So, here I am. Nearly a week after my MPhil differentiation, and feeling hollow and a bit worn out. I passed incidentally, but in the grander scheme of things, while I made progress, I don't think it was enough to win the war. An MPhil differentiation, for those of you who don't know is like a mini interview, where they look over your work and ask you difficult questions about it, basically to see if you're actually as good in real life as you make yourself out to be on paper. The paper in this case is a 15 page report written a few weeks before the interview outlining your work to date, and your possible future plans. The format is quite simple, the Head of Department ( a guy called Prof. Danny Crookes ) and the head of Postgraduate Admissions (Dr. Peter Kilpatrick) sit together to run the meeting, and with them, but silent, is your supervisor, who is there simply as an observer, to ensure the forms are met. They are to ask you questions on your work, for up to 30 minutes, and then you leave the room while they chat with the supervisor for another 15 before deciding to let you continue the course, or not as the case may be.

My differentiation meeting lasted 1 hour and 15 minutes, not including the supervisor discussion. That's over *twice* the time allocated and far more than any other person who went through the process this year. Most of them were fully fledged Phd students, and from what I can gather, they had a less intense time of it in the meeting than I. There's something going on here, and it looks to me very much like they were trying to see if I would crack, and when I didn't they kept pushing a bit harder, and a bit longer, to see if I would crack. I didn't. They had to let me pass. This is all the more surprising since the guy ahead of me who was a bit of a rising star in his Phd work was asked to re-submit.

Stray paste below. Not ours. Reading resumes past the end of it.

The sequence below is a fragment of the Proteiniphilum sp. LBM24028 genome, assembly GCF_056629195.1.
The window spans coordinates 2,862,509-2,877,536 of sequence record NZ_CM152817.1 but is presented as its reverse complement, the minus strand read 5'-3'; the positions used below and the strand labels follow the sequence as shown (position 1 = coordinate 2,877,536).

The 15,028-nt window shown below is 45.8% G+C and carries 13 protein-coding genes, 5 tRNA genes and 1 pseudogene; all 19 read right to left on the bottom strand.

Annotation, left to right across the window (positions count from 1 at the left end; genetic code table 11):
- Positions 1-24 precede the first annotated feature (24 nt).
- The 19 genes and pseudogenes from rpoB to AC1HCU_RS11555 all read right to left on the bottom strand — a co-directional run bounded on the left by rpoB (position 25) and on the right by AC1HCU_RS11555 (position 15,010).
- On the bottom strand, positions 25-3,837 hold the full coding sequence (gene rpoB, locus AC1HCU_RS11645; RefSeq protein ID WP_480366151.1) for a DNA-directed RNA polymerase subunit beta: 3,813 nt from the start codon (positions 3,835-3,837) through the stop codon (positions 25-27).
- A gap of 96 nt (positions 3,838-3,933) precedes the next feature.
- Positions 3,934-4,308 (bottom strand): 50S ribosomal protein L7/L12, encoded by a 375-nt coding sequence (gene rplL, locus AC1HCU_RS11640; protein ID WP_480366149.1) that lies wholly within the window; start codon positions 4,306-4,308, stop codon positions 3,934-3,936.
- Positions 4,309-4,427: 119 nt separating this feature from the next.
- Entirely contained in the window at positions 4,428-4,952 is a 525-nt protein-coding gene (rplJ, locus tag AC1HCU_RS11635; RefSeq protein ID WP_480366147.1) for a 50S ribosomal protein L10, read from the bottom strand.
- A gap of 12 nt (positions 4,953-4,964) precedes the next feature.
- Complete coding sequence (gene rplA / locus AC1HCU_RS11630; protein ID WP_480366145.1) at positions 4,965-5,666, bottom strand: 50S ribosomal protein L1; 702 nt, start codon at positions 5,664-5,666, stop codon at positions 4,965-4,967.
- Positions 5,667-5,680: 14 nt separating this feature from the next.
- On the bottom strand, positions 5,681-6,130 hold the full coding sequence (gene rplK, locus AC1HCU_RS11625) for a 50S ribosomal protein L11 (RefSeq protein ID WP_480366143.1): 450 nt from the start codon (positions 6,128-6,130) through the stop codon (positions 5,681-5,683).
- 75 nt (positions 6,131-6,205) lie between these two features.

The problems here stem not so much from the meeting, which was pretty darned bad in itself but rather the fact that the department had been sitting on my Phd application for next year on the basis that they had no further information on paper that would indicate progress from when I had graduated last year. The progress meeting (differentiation) was supposed be just such proof. Now I've been told that while they were impressed and would allow me to continue the MPhil, they also weren't going to offer me a Phd until I'd completed the course. This is all well and good until you realize that the time at which they will offer me it is going to be an empty spot for funding applications, and so I will have to pay for the first year myself. In other words, if I choose to go ahead with the idea of a Phd they're effectively going to fine me £3000 for my insolence. The whole thing is implicit, but targeted specifically at me. It's been a cat and mouse game between us for the last 6 months, and I've meticulously broken down each and every barrier, until it's just the head honcho, Danny Crookes's decision.

And tomorrow is the last day for changing his mind before the Phd funding boat sails for good, on the 1st of August.

So what ever I do, has to be done then. I've arranged an appointment at 2.00pm, but there's a coffee morning earlier on in the day as well so I'll probably meet him there in a social environment. Wish me luck. I'll need it.